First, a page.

A. PureSystems provides a “cloud in a box” by offering all of the infrastructure and management software necessary to quickly develop and deploy new applications in the cloud – whether in a public, private or hybrid cloud services model – while helping to remove complex, time- and labor-intensive processes. For an “out of the box” cloud solution, PureFlex System provides the necessary cloud infrastructure while PureApplication System offers a cloud application platform. Specifically, PureSystems eliminates the guesswork and enables organizations to simplify and accelerate the creation of cloud environments, providing them with options for quickly building and scaling private clouds and hybrid clouds with Infrastructure as a Service (IaaS) and Platform as a Service (PaaS) capabilities. The IBM PureSystems family tightly aligns with the IBM SmartCloud strategy. PureSystems offerings are a part of the IBM SmartCloud Foundation family of offerings and simplify and accelerate the creation of private cloud environments. They leverage the same industry leading cloud management capabilities found in other SmartCloud Foundation offerings that can be used with a clients existing infrastructure/hardware.

This “cloud in a box” concept is transformative because it allows companies to migrate applications to the cloud with more flexibility and less risk. For managed service providers, for example, PureFlex System provides a cloud infrastructure system that is faster to implement, easier to manage and more cost effective than the managed service provider (MSP) having to build the platform themselves, helping them to cut operating expenses, such as systems administration and setup. MSPs can then deliver a robust cloud infrastructure that will enable them to drive new revenue streams.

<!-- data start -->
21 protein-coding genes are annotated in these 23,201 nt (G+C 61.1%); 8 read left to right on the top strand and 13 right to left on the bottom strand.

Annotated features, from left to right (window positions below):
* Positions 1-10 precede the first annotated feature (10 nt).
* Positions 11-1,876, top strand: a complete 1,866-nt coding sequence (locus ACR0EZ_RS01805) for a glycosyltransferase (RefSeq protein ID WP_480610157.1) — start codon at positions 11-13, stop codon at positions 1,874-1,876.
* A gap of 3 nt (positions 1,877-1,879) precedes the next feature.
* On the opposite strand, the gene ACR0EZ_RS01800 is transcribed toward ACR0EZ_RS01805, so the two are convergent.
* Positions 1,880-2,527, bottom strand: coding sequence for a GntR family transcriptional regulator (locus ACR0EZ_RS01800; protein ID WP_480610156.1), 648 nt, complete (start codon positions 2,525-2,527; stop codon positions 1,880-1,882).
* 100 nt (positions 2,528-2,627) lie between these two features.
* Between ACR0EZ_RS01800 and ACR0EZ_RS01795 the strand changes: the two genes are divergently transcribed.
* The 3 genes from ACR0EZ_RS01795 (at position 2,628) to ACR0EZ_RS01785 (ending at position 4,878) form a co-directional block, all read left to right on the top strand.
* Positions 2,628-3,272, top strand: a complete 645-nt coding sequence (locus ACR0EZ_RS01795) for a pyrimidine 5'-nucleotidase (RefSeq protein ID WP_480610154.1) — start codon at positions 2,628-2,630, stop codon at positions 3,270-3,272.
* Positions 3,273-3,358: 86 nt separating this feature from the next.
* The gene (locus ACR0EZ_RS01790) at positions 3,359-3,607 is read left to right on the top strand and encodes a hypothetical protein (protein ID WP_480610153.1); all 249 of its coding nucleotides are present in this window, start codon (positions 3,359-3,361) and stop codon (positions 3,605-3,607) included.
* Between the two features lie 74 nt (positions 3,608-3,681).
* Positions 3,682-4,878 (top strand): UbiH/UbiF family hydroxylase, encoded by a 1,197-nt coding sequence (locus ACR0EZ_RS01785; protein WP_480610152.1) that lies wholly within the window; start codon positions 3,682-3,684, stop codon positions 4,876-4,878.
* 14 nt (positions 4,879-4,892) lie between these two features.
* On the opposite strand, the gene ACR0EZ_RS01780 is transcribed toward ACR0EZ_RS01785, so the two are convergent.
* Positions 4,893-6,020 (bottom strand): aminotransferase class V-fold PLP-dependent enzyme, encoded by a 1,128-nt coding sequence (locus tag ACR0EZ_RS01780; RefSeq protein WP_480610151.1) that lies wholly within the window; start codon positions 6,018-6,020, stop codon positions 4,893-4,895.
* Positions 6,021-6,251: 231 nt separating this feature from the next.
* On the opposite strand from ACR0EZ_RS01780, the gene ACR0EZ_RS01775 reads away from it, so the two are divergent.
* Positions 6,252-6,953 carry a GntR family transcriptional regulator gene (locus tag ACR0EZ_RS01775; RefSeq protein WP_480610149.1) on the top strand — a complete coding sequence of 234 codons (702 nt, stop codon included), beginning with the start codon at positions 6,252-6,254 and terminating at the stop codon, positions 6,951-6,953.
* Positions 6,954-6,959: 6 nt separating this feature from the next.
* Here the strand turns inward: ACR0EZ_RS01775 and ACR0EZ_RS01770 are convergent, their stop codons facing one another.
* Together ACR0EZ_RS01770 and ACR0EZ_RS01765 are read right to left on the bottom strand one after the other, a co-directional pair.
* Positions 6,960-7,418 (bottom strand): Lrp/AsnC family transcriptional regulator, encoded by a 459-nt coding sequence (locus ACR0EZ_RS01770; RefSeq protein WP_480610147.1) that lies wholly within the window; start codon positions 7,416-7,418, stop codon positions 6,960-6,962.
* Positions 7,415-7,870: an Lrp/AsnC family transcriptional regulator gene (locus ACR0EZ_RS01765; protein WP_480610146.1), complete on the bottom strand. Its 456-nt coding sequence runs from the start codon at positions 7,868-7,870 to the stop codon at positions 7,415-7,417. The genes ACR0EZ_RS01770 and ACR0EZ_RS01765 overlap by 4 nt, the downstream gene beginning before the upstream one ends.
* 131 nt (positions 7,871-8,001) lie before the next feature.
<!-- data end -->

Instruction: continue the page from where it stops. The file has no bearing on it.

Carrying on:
An example of an IBM customer that has successfully used PureSystems for cloud deployment is the City of Bunbury, one of the largest regional governments in Western Australia. The city is using IBM PureSystems technology to streamline and simplify its IT infrastructure and provide a cloud-ready environment to deliver future initiatives such as local government private cloud computing. Learn more about IBM’s work with the City of Bunbury here:

  • Q. According to IDC, about 1.7 million cloud computing-related roles globally could not be filled in 2012 because applicants lacked the necessary training and experience. Especially in emerging technology areas like big data, cloud, mobile and social business, how can businesses use expert integrated systems to help give them an edge in these areas and address the skills gap?

 A. In order to mitigate the skills shortage, companies are seeking out new models of computing that don’t require the significant resources or employee training to set up and maintain infrastructure and platforms, but instead can meet workload demand in an automated, streamlined, easy-to-deploy manner. The IBM PureSystems family of expert integrated systems helps meet this demand by simplifying every aspect of the IT lifecycle, from consolidating applications, databases and infrastructure to reducing operational costs and simplifying resource management.